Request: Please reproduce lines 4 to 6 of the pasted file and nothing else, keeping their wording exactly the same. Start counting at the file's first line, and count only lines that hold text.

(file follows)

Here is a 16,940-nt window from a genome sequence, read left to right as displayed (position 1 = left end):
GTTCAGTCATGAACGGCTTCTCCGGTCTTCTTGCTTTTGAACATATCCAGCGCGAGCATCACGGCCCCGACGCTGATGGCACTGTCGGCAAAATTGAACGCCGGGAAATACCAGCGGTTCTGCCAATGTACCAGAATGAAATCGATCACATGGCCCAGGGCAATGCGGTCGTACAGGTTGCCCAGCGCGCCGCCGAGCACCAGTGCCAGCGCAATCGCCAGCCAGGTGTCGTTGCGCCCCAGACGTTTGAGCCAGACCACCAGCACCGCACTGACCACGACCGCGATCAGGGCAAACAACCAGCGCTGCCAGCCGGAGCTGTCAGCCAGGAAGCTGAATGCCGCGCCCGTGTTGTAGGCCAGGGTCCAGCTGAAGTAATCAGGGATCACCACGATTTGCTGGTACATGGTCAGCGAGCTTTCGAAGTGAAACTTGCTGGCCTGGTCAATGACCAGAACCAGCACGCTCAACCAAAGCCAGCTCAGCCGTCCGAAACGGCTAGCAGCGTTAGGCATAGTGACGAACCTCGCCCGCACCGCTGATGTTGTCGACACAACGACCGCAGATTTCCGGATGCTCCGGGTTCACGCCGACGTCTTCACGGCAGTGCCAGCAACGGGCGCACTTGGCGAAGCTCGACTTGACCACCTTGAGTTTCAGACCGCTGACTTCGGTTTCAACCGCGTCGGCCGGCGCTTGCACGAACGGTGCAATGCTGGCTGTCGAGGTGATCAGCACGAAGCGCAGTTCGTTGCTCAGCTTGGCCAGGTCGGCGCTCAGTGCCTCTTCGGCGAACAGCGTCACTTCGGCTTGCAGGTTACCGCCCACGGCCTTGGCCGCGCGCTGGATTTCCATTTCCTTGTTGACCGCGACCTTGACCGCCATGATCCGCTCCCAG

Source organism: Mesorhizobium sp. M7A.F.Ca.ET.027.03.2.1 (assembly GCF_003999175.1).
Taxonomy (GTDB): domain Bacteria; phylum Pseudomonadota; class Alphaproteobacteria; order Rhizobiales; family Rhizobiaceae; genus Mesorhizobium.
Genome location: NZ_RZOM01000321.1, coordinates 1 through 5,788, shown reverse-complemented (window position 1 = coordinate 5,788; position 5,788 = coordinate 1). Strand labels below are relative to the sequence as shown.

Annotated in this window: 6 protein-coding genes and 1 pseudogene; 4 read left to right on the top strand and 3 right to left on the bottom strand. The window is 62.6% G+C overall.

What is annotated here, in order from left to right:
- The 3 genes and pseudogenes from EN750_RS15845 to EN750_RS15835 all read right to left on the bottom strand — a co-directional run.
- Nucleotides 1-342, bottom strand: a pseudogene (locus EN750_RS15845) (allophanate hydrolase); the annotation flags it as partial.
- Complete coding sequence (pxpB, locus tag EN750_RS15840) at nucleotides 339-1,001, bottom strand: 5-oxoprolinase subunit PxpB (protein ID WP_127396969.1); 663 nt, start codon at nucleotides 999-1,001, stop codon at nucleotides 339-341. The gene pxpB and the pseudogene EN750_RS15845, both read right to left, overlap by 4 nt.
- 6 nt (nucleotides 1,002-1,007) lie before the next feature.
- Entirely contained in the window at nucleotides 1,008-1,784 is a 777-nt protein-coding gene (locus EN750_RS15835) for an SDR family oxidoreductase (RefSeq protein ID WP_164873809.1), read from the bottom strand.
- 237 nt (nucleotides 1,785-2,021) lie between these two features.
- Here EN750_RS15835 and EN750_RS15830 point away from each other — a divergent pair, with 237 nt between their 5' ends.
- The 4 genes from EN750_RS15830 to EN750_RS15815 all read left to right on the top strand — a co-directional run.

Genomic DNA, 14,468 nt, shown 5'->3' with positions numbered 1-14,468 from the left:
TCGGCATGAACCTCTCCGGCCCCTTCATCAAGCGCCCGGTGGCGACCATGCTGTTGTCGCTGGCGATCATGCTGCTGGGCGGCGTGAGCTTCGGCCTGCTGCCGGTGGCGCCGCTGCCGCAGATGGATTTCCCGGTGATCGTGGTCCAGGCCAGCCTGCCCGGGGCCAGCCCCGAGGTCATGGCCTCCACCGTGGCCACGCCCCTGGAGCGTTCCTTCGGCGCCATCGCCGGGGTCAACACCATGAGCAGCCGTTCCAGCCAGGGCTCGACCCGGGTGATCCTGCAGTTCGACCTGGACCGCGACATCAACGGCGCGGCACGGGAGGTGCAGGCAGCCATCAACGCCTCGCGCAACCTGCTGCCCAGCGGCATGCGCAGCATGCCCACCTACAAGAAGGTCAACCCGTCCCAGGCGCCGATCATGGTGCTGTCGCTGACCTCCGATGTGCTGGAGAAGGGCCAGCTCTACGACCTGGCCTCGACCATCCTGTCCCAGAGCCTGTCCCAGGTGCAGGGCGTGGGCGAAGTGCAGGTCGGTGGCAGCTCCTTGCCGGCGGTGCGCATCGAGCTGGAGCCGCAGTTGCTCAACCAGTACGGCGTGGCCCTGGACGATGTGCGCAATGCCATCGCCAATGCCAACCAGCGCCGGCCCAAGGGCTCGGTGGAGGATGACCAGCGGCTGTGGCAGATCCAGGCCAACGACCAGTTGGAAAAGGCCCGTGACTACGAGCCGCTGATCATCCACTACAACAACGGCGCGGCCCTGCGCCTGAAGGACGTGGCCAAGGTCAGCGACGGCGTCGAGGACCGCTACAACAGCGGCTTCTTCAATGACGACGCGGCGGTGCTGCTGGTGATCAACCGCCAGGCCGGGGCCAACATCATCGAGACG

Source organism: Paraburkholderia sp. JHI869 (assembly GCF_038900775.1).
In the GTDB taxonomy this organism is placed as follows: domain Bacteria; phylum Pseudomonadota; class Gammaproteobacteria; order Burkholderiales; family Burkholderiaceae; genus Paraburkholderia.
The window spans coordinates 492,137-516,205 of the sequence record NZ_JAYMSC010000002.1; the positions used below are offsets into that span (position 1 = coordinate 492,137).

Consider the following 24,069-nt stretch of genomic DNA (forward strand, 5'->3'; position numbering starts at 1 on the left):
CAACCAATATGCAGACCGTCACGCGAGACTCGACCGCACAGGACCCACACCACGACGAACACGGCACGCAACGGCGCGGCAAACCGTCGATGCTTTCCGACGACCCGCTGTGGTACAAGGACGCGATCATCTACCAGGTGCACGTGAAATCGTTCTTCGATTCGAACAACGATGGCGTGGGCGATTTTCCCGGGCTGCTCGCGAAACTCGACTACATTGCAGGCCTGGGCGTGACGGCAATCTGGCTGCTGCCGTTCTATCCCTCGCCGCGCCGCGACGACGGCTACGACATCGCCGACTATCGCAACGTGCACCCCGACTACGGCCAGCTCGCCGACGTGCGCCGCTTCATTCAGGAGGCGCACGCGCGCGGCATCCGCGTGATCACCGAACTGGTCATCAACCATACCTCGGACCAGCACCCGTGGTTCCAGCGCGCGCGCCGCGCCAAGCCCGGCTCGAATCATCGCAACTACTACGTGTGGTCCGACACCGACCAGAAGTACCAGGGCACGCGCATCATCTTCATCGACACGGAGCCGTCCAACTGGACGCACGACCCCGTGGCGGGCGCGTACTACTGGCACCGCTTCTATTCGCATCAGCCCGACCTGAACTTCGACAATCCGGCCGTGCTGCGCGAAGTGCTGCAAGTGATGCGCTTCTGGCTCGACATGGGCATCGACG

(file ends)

Taxonomy (GTDB): domain Bacteria; phylum Pseudomonadota; class Alphaproteobacteria; order Rhizobiales; family Rhizobiaceae; genus Mesorhizobium.
Genome location: NZ_RZOM01000321.1, coordinates 1 through 5,788, shown reverse-complemented (window position 1 = coordinate 5,788; position 5,788 = coordinate 1). Strand labels below are relative to the sequence as shown.

Annotated in this window: 6 protein-coding genes and 1 pseudogene; 4 read left to right on the top strand and 3 right to left on the bottom strand. The window is 62.6% G+C overall.